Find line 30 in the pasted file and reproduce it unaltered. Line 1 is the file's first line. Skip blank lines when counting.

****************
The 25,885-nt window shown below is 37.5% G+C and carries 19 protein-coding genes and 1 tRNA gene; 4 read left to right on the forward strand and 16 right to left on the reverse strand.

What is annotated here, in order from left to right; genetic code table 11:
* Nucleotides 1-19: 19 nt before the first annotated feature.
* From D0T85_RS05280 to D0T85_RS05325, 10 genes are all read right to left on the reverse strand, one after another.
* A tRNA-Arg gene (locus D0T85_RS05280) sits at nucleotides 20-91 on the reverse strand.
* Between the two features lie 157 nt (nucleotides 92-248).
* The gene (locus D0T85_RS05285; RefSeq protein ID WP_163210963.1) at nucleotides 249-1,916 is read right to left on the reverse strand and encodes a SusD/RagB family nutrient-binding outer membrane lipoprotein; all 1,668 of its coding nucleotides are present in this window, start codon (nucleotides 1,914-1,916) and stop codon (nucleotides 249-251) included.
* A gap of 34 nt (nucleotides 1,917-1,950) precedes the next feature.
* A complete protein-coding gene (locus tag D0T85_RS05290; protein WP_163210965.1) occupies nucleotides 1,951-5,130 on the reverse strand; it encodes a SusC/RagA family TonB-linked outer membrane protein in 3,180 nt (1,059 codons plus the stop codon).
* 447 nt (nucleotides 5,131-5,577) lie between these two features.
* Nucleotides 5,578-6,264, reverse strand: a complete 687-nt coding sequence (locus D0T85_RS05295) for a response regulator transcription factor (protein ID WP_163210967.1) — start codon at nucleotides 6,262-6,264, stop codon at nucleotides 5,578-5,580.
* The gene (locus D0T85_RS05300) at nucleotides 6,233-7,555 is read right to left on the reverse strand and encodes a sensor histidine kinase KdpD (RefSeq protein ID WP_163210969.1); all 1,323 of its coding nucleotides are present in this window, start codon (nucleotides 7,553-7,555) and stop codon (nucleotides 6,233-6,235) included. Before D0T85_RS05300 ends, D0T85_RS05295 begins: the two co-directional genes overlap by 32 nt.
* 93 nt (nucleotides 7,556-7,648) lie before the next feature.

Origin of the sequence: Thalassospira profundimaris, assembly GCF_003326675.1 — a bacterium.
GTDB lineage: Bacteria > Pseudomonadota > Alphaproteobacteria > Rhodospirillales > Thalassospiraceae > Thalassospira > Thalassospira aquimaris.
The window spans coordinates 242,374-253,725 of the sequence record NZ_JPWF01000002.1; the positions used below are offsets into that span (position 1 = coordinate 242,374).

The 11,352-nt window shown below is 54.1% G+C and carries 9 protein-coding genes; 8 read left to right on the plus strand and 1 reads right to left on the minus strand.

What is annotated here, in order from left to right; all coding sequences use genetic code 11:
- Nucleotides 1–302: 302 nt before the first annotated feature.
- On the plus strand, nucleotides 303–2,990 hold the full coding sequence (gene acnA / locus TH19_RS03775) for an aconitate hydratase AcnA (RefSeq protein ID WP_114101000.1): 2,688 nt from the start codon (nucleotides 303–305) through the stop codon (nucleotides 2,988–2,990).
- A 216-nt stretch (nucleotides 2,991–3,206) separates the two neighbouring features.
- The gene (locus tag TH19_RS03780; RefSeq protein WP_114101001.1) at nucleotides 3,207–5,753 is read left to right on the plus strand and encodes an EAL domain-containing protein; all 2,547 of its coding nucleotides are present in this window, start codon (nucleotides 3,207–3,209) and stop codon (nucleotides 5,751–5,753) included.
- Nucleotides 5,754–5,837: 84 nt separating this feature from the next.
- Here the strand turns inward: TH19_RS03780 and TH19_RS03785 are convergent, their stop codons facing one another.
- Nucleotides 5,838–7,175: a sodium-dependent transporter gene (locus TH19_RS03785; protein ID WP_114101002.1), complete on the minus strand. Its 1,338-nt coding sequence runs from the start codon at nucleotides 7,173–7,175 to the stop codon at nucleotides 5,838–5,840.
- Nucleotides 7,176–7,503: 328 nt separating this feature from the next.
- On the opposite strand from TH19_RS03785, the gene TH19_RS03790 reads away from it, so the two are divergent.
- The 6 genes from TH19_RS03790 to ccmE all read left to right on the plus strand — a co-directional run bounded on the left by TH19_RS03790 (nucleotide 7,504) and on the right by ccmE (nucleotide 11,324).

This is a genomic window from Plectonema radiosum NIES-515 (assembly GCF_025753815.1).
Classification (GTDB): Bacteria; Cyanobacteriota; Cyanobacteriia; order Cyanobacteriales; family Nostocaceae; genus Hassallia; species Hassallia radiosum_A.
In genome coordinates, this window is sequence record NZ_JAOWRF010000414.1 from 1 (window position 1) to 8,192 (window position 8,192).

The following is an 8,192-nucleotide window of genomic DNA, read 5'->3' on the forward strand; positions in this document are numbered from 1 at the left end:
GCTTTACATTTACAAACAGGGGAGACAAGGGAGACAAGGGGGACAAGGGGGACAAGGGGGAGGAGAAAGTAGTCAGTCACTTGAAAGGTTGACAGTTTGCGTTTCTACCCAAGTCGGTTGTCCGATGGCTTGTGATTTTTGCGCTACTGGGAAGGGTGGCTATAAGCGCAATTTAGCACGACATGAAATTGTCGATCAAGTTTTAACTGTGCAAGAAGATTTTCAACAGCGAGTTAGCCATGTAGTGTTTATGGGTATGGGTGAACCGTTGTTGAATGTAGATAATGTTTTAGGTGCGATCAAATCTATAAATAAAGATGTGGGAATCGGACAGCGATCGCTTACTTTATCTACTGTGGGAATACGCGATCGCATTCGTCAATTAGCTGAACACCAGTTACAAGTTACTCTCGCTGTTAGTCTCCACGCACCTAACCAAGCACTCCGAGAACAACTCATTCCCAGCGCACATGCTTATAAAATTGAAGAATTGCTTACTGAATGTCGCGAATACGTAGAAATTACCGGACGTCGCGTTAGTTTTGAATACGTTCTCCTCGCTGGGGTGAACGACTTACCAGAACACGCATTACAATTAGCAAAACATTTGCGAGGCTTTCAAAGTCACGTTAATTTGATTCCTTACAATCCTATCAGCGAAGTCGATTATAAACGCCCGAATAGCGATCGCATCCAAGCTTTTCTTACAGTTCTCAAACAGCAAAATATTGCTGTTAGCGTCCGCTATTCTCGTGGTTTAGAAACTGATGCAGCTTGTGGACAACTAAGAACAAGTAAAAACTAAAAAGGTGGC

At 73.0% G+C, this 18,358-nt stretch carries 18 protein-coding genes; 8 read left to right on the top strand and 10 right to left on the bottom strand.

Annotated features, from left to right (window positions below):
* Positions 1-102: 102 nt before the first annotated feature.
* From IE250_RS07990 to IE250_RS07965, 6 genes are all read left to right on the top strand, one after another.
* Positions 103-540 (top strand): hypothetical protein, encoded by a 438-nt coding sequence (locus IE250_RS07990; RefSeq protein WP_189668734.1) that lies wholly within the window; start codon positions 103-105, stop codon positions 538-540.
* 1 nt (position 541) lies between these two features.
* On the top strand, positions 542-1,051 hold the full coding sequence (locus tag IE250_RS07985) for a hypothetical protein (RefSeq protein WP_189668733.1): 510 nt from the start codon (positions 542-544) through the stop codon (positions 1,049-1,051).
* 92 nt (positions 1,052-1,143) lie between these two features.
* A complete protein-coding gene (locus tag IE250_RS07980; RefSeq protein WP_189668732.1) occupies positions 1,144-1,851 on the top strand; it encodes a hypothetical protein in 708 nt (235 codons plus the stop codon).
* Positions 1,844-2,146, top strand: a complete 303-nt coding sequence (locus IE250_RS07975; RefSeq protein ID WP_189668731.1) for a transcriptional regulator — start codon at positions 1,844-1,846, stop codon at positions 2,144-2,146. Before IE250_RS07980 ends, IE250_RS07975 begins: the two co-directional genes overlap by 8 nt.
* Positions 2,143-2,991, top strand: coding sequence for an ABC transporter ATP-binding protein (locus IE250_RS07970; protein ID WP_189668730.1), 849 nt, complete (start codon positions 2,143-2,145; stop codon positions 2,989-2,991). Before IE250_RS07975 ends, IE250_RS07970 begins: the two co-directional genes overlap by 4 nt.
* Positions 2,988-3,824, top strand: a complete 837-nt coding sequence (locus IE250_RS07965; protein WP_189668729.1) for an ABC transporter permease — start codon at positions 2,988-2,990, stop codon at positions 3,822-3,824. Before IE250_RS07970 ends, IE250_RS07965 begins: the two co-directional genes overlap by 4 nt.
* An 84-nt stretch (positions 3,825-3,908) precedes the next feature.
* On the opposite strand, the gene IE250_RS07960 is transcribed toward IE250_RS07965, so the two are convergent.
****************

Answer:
Classification (GTDB): Bacteria; Cyanobacteriota; Cyanobacteriia; order Cyanobacteriales; family Nostocaceae; genus Hassallia; species Hassallia radiosum_A.